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Mediation on the Media

Our class has investigated environmental justice and its multiple facets as a field of study, frame of social and political understanding, and as a social movement.  Several themes have emerged as we explore the history and documentation of environmental justice.  The media–its role as advocate and adversary– frequently appears in the EJ story.  In Sweet Crude, the media distorts, simplifies, and just simply misrepresents the Nigerian struggle for a clean environment  (and their fight against Shell’s collusion with authoritarian government at the hands of paramilitary thugs).  At times, environmental justice fights are “sexy.”   Yet, in Steve Lerner’s recent monograph Sacrifice Zones (2011) and other documentaries, the media offers a critical venue to change minds and perceptions of politicians and the public.  Woven into environmental justice struggles is recognition and claiming a voice; the media is a tool to carry that voice across space and time.   So, where is the line between voyeurism and reporting, or exploitation and representation?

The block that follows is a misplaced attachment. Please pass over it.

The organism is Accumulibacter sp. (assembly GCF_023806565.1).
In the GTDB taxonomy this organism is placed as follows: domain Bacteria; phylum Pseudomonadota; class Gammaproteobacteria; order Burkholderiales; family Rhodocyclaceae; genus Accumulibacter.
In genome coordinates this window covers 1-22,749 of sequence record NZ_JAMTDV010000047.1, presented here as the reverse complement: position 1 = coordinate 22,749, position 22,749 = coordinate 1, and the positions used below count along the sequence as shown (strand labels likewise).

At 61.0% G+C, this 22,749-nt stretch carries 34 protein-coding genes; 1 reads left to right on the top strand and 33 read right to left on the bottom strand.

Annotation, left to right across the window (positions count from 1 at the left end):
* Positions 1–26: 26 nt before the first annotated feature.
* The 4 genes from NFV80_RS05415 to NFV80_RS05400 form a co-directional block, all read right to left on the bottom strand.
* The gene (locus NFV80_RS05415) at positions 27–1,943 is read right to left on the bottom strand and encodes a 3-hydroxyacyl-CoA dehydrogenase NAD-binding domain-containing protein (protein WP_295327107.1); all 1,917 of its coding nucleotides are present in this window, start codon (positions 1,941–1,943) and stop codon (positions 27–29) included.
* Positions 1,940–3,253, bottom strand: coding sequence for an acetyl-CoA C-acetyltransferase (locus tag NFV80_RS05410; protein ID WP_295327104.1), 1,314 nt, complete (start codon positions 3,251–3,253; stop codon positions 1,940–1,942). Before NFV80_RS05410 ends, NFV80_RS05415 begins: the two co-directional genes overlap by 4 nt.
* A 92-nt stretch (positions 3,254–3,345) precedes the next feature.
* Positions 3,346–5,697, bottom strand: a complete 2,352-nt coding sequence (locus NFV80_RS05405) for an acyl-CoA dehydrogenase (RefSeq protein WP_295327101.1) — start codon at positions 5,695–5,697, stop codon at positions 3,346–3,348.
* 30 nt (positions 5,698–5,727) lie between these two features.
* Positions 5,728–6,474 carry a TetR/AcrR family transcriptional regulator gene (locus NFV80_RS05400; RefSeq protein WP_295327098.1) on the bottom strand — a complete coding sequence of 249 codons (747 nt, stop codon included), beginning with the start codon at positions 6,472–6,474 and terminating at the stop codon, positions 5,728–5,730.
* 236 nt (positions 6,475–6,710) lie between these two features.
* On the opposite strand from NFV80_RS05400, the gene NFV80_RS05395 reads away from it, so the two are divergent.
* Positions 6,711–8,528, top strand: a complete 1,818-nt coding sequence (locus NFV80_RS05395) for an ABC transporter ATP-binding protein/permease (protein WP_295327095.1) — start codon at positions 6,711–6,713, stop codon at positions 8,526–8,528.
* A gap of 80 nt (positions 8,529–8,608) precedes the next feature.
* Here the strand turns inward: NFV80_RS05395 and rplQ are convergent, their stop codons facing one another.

Our visit to Port Arthur provided a glimpse into the relationship between the media and environmental justice advocates;  a television reporter and cameraman along with a major newspaper reporter recorded our visit.  Their presence poked a hole in our classroom “bubble,”  disrupted how we may have envisioned our field interaction with the community.  Some may have refrained from using cell phones for fear of being caught on texting on television. Others may have self censored questions being in the presence of the newsman.  Beyond this self-awarness, the media presence forced us to reflect on our own role as “toxic tourists.”  Are we just as voyeuristic, or the other side of the coin?  Does it depend upon how we conduct ourselves, or what we do with the information once we leave?

Cameraman, Hilton Kelley, and Student


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